Judge Henry E. Hudson stated on Monday that the provision that every American must purchase healthcare by 2014 or face a federally imposed fine exceeded Congressional authority under the Commerce or General Welfare Clauses.
"It is not the effect on individuals that is presently at issue -- it is the authority of Congress to compel anyone to purchase health insurance," wrote Hudson, who was appointed to the federal bench in 2002 by President George W. Bush.The Obama Administration is expected to appeal Hudson's ruling.
"Every application of Commerce Clause power found to be constitutionally sound by the Supreme Court involved some form of action, transaction or deed placed in motion by an individual or legal entity. The constitutional viability of the minimum essential coverage provision in this case turns on whether or not a person's decision to refuse to purchase health care insurance is such an activity," he wrote.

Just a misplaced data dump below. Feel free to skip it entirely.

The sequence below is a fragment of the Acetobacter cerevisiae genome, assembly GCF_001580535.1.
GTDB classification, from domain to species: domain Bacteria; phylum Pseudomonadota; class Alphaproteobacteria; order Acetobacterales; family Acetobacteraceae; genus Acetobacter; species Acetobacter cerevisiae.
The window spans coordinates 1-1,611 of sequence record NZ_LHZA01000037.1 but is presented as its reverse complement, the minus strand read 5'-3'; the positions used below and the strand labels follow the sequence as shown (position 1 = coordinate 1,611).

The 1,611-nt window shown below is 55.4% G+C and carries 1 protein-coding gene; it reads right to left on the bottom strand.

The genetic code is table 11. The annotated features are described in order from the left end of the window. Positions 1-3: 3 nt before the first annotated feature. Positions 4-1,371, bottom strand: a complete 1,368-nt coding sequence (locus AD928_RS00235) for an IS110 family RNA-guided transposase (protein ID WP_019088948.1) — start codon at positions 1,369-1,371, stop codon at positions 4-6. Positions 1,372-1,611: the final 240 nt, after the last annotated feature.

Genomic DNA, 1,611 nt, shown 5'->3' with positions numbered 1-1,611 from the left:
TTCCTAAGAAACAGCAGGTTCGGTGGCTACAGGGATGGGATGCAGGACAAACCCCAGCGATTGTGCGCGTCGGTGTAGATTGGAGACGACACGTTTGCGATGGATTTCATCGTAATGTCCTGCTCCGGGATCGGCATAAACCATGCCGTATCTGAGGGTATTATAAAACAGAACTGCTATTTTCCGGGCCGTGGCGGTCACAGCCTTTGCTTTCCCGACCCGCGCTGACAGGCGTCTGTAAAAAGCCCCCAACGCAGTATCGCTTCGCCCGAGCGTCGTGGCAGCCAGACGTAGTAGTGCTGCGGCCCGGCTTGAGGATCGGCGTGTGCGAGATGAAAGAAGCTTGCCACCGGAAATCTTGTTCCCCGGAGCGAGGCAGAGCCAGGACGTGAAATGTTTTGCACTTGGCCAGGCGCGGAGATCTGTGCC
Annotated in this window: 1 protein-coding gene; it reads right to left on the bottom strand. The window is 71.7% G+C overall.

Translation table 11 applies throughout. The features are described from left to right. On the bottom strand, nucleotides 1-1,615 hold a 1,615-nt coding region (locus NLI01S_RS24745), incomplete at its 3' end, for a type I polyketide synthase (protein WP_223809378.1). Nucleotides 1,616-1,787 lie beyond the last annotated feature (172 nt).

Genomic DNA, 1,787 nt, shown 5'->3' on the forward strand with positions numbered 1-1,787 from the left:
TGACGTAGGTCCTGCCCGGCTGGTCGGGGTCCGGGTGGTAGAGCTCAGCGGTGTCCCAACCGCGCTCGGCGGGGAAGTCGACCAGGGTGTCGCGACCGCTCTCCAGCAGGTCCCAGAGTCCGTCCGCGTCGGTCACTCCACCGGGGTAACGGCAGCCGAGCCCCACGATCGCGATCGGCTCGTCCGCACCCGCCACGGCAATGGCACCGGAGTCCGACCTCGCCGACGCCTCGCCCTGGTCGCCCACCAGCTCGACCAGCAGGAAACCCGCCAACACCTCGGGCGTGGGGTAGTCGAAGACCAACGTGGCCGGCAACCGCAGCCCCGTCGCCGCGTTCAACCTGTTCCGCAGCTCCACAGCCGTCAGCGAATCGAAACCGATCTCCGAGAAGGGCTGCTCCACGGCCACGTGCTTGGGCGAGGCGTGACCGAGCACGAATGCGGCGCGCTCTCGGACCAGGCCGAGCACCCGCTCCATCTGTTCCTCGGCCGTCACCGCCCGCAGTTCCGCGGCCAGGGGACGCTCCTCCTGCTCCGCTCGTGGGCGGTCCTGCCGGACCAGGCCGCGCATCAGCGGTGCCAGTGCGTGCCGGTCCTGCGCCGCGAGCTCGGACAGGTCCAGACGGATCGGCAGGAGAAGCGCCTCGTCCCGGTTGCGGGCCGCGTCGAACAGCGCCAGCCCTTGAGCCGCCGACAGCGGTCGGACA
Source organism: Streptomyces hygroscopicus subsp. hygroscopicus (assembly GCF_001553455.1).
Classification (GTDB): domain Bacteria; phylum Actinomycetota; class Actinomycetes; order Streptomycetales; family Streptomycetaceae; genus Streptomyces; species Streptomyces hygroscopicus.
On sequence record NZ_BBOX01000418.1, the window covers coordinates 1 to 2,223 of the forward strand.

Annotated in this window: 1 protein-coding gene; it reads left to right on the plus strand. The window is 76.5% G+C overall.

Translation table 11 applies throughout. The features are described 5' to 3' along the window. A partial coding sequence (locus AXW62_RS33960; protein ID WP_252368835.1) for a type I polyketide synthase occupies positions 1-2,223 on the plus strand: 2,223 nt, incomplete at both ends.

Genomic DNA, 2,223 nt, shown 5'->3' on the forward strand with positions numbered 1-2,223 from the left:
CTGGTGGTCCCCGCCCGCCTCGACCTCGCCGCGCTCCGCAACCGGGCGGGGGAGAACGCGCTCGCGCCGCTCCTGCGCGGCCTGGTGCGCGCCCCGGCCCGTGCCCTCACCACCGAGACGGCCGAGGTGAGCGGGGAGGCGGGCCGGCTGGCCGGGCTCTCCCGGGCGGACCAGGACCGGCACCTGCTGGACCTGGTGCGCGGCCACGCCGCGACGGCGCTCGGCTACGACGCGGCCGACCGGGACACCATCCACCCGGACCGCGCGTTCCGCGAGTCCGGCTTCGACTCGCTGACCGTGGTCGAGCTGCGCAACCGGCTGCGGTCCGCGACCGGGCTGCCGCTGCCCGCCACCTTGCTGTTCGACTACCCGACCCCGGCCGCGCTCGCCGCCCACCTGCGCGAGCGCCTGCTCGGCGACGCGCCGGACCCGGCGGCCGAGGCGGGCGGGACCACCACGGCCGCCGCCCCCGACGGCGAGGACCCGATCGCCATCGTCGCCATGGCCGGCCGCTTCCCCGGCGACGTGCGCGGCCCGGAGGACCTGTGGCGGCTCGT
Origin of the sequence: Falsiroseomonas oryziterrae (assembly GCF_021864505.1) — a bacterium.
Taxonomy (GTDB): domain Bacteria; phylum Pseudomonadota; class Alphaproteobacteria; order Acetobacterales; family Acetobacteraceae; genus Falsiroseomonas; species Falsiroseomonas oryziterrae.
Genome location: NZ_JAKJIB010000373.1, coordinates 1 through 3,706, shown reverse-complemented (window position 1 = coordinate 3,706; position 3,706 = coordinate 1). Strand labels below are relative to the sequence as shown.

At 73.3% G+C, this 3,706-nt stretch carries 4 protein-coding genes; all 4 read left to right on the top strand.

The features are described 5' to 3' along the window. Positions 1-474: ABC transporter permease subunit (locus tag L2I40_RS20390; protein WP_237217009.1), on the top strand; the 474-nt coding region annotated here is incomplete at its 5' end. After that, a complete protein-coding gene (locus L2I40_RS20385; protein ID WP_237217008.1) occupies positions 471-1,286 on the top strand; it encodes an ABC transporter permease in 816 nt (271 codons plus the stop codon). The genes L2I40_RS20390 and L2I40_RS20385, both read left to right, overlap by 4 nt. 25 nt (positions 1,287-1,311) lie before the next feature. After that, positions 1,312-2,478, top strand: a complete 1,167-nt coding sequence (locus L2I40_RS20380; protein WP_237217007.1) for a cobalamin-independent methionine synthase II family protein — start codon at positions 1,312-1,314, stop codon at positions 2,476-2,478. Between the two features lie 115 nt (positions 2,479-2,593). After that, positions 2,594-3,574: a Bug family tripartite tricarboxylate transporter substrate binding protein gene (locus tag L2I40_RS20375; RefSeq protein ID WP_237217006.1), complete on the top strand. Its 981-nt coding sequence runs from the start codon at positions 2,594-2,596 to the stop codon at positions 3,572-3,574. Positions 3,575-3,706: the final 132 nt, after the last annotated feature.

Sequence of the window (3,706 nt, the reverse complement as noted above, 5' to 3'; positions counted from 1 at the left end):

Hudson's eagerly awaited decision invalidates the requirement that all Americans purchase health insurance by 2014 or face a federal fine. Hudson's decision is the first striking down part of the controversial legislation.
The lawsuit is just one of nearly two dozen challenges filed in federal courts across the country. Another high-profile suit filed in Florida and joined by 20 states and the National Federation of Independent Businesses will go before Judge Roger Vinson on Thursday.
Earlier in the year, the states of Oklahoma, Arizona and Missouri had passed ballot measures challenging 0bamacare as well.